Author Topic: Cgw vs.?cz de cocker hammer  (Read 305 times)

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Offline Scooter1

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Cgw vs.?cz de cocker hammer
« on: January 18, 2019, 01:35:47 PM »
I am looking to put a new hammer in my sp01 de cocker gun. The gun will sometimes used for carry. I plan on keeping all other components stock.
Is there any appreciable difference in these two hammers?
Are they acceptable for a carry gun?
I have 2 concerns.
One is that my gun has minimum sear travel, the sear barely clears the factory hammer, the hammer actually rubs on the bottom edge of the sear sometimes. Wonder if this would cause issues?
The concern is that there would not be enough sear engagement for me to be comfortable carrying.
Are they real issues or just in my imagination?
Does anyone have experience with one or the other or pictures of the hammer sear engagement for the de cocker hammer?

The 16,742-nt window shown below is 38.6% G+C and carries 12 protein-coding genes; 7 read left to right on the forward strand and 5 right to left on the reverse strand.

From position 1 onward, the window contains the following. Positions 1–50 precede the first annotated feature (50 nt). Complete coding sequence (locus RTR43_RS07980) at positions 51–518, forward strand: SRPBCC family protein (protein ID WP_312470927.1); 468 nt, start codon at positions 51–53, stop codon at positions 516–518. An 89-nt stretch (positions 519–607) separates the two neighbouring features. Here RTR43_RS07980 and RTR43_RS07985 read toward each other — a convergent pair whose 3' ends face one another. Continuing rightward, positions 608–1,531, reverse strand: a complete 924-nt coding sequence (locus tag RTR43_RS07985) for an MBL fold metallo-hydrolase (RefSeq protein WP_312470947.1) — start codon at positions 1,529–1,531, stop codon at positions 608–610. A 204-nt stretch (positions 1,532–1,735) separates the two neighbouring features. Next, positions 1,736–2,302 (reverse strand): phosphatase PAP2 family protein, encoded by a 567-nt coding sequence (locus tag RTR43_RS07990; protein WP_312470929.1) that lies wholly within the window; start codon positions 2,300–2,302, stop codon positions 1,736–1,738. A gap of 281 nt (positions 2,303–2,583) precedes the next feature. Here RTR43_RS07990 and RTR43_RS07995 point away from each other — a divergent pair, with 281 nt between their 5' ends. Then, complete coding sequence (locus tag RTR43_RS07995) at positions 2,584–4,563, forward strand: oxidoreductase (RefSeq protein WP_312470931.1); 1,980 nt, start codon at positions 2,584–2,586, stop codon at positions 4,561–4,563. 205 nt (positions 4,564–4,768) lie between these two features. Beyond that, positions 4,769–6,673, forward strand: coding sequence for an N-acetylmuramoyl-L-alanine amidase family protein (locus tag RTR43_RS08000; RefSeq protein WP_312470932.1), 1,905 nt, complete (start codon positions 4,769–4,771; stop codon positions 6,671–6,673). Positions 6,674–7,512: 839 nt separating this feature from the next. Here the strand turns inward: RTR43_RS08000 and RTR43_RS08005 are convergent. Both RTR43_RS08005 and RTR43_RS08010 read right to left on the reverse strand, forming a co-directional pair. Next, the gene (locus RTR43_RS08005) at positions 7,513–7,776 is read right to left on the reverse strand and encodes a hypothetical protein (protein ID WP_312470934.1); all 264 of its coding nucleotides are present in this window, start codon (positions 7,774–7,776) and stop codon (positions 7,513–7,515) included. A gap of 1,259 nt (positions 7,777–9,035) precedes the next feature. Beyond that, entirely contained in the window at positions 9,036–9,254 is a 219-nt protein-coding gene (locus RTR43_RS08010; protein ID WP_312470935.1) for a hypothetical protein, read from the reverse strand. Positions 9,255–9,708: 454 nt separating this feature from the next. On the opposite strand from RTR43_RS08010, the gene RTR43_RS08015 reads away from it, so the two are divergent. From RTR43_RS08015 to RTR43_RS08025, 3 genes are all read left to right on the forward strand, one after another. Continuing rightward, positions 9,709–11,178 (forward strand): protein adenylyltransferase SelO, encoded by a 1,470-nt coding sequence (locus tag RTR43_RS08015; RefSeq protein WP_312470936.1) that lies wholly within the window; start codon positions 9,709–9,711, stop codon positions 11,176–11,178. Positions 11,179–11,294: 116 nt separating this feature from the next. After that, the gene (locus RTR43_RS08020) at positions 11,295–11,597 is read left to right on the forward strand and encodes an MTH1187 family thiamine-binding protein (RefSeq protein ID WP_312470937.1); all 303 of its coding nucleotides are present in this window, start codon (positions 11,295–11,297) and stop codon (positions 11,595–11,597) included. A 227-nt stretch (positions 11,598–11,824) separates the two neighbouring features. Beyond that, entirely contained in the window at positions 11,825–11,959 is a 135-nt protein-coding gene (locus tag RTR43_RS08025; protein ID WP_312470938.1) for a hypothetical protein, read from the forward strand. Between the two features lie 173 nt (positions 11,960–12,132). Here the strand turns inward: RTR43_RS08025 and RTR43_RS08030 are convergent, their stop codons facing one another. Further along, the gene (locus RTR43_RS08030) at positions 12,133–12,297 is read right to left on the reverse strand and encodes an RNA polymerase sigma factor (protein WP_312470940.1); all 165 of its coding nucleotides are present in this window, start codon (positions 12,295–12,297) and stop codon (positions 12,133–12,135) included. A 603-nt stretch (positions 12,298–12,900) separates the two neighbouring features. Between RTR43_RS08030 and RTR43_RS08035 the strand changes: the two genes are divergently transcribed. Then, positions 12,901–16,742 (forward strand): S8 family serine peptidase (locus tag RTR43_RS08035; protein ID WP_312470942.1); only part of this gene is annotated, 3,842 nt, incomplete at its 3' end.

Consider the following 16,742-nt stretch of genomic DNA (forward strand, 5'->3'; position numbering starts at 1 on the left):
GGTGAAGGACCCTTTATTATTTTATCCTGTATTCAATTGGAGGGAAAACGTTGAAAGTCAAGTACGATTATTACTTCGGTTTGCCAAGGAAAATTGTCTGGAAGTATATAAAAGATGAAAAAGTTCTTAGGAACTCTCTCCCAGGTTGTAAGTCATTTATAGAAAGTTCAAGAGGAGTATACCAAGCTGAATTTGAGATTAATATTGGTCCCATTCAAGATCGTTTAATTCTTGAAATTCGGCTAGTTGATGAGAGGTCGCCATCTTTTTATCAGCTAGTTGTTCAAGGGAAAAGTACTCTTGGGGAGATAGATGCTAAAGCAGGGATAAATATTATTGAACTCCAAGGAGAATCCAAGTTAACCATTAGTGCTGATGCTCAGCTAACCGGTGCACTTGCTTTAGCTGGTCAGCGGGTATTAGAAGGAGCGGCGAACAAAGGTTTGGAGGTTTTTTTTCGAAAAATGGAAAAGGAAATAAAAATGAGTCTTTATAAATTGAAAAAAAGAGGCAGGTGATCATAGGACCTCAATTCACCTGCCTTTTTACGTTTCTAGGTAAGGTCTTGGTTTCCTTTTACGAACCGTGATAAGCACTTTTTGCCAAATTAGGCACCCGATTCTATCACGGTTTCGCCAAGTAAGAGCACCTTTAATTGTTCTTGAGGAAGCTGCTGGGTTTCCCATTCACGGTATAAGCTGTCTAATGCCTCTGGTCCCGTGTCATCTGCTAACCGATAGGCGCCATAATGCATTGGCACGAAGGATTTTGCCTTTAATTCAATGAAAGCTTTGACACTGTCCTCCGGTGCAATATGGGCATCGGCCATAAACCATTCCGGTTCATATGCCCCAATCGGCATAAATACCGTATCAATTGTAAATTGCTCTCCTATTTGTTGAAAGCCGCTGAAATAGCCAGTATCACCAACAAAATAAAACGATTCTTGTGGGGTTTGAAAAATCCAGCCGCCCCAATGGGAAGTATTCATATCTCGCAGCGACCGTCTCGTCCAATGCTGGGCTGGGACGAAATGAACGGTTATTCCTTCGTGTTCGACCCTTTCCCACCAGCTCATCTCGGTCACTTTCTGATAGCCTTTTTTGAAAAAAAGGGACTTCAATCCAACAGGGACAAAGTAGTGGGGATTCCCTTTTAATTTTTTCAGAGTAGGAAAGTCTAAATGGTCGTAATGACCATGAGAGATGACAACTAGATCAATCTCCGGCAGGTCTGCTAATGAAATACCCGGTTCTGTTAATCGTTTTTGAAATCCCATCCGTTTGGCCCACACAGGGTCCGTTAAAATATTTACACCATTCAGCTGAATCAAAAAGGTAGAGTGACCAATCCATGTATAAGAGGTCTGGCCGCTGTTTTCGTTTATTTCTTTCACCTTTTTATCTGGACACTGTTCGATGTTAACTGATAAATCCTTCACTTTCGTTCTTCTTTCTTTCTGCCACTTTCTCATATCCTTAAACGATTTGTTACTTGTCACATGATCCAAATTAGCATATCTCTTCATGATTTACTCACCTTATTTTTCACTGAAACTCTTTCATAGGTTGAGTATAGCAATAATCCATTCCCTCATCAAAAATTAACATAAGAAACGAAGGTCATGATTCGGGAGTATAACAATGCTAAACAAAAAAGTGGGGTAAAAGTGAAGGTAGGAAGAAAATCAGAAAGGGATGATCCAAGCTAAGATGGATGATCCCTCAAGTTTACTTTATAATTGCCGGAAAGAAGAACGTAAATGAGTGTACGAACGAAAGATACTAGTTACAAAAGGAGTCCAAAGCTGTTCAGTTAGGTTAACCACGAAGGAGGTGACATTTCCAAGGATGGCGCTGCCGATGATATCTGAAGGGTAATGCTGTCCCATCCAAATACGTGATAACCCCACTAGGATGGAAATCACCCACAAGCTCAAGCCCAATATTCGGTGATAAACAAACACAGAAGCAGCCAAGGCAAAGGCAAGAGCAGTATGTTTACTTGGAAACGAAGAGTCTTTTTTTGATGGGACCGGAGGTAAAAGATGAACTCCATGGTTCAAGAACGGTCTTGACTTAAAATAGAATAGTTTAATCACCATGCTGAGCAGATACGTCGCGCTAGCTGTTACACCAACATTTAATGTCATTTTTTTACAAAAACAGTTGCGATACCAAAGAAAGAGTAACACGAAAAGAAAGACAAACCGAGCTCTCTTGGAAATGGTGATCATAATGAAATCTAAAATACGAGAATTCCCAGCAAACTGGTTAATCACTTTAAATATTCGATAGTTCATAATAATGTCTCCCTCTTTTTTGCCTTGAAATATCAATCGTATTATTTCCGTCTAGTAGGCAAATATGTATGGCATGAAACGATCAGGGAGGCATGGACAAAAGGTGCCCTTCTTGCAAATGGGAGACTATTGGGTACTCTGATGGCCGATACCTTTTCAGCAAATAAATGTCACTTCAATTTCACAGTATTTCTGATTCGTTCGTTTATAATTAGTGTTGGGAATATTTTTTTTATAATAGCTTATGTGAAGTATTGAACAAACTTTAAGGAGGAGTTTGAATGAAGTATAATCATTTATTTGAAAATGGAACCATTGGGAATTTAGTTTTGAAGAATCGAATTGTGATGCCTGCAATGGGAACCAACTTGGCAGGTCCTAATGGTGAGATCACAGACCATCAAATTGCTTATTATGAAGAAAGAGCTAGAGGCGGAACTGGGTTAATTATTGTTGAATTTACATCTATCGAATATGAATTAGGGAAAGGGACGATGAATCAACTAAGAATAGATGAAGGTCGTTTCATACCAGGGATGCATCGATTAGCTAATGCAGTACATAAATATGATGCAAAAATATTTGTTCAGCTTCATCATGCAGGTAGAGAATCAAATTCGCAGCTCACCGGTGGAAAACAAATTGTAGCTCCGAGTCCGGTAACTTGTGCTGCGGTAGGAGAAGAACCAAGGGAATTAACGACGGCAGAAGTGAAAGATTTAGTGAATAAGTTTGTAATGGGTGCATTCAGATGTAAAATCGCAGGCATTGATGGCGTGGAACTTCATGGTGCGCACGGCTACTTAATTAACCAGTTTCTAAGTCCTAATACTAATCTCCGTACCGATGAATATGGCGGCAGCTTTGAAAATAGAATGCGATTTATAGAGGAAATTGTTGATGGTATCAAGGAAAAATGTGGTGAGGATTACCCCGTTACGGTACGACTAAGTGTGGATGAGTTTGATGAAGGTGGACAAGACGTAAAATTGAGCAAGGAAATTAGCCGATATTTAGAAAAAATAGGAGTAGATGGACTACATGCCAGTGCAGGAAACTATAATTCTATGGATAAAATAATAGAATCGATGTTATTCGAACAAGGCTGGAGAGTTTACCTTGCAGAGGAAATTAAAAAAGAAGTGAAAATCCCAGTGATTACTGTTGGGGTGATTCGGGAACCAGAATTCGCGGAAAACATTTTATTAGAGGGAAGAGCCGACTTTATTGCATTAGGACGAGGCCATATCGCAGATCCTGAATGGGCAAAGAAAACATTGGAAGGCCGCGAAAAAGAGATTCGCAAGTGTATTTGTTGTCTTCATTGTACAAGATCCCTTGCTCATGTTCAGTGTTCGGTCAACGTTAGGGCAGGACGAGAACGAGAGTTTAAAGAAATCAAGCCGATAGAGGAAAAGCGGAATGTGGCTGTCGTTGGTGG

Thanks in advance for replies.

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Offline The Guardian

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Re: Cgw vs.?cz de cocker hammer
« Reply #1 on: January 18, 2019, 03:26:05 PM »
Here are some pics to maybe help you decide.......

Hammer normal resting position

CZC decocking hammer - decocked position

CGW decocking hammer - decocked position

Hammer fully cocked position

“I won't be wronged, I won't be insulted, and I won't be laid a hand on. I don't do these things to other people, and I require the same from them."  John Wayne as J.B. Books in "The Shootist" 1976

Offline rmiddlemas

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Re: Cgw vs.?cz de cocker hammer
« Reply #2 on: January 20, 2019, 10:19:59 AM »
You raise an interesting issue...if you have the firing pin block in tact, you should be "safe" from unintended ignition, but the issue of sear/hammer hooks is an issue that I've given thought to.  The aftermarket hammer hooks are quite short, about 1/2 the length of a 1911.  And with the lighter hammer springs some recommend to "improve" the trigger, I've wondered about the reliability of the hammer/sear interface with competition conditions.  But it seems to work well and be reliable.  However, if you notice that the hammer EVER doesn't fully capture and hold the sear, on cocking or decocking, I'd get it checked out.